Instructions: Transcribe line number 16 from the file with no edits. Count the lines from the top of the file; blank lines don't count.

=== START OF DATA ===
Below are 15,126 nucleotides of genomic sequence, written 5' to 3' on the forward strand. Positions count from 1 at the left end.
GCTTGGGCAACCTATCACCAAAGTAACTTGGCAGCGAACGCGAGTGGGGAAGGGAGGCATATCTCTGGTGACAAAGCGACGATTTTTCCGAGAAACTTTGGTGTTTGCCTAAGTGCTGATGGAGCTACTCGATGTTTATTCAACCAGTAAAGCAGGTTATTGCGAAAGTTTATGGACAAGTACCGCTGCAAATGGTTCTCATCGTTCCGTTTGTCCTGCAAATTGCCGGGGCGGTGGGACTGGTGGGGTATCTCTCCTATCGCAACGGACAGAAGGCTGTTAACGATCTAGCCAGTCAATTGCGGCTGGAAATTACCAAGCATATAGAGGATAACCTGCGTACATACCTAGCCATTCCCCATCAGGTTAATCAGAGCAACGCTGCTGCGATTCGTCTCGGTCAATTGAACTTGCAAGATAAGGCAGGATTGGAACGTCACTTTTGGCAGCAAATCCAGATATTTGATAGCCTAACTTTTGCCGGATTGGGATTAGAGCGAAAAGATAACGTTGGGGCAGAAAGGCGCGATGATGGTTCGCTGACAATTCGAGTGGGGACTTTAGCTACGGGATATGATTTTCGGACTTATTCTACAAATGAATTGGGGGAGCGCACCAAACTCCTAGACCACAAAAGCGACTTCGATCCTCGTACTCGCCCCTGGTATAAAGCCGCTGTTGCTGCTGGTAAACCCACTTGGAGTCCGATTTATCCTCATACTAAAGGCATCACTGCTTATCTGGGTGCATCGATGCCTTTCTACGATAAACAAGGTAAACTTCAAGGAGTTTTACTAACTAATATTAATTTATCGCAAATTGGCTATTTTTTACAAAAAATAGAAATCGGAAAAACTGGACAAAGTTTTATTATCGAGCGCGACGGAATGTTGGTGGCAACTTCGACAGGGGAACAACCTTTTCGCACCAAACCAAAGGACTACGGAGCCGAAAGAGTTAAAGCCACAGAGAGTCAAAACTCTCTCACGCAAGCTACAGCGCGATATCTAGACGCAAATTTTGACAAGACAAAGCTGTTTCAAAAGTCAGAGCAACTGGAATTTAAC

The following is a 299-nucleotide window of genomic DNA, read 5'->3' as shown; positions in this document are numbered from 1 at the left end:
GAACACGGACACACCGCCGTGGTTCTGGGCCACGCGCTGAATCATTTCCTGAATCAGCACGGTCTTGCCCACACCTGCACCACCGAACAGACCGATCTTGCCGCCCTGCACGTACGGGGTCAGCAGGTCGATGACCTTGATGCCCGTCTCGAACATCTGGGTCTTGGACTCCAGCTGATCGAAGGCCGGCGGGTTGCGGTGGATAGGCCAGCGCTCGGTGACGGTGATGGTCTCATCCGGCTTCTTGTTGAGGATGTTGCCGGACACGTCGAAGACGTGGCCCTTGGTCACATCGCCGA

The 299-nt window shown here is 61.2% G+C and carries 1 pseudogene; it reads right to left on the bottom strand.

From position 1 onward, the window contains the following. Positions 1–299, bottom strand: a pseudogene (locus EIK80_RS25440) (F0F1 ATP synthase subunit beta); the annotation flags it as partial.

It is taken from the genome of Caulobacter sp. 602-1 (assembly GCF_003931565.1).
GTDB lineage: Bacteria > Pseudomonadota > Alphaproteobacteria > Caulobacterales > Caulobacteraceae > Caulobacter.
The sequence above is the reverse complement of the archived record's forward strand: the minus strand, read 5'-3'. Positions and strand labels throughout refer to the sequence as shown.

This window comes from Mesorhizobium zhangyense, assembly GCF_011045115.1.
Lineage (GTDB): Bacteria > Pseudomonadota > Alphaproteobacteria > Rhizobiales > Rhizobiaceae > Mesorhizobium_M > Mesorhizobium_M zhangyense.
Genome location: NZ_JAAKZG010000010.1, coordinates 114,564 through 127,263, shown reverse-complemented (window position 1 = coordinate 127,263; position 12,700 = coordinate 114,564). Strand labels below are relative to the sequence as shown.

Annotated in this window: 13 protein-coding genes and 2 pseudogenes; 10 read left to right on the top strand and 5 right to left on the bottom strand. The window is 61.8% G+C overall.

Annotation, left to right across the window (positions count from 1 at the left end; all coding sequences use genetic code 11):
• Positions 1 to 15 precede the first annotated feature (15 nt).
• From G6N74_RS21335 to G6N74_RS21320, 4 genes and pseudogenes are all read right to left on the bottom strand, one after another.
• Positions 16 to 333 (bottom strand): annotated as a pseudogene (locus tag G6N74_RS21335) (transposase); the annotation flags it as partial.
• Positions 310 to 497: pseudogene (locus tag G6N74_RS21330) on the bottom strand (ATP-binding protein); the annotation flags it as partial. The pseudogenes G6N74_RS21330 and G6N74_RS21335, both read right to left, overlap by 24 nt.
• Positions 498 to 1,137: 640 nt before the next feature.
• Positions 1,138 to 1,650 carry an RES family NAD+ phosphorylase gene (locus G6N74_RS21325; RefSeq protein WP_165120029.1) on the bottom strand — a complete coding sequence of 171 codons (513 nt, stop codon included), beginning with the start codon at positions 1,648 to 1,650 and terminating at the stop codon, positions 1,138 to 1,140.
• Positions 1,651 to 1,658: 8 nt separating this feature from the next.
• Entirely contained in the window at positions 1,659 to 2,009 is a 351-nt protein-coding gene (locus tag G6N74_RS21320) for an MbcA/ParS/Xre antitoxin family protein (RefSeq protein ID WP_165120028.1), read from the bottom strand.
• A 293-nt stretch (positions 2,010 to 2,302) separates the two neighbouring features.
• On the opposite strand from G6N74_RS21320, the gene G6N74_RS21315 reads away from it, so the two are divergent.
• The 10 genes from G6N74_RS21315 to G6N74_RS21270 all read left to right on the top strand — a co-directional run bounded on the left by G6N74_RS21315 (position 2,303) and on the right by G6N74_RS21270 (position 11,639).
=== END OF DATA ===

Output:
• From G6N74_RS21335 to G6N74_RS21320, 4 genes and pseudogenes are all read right to left on the bottom strand, one after another.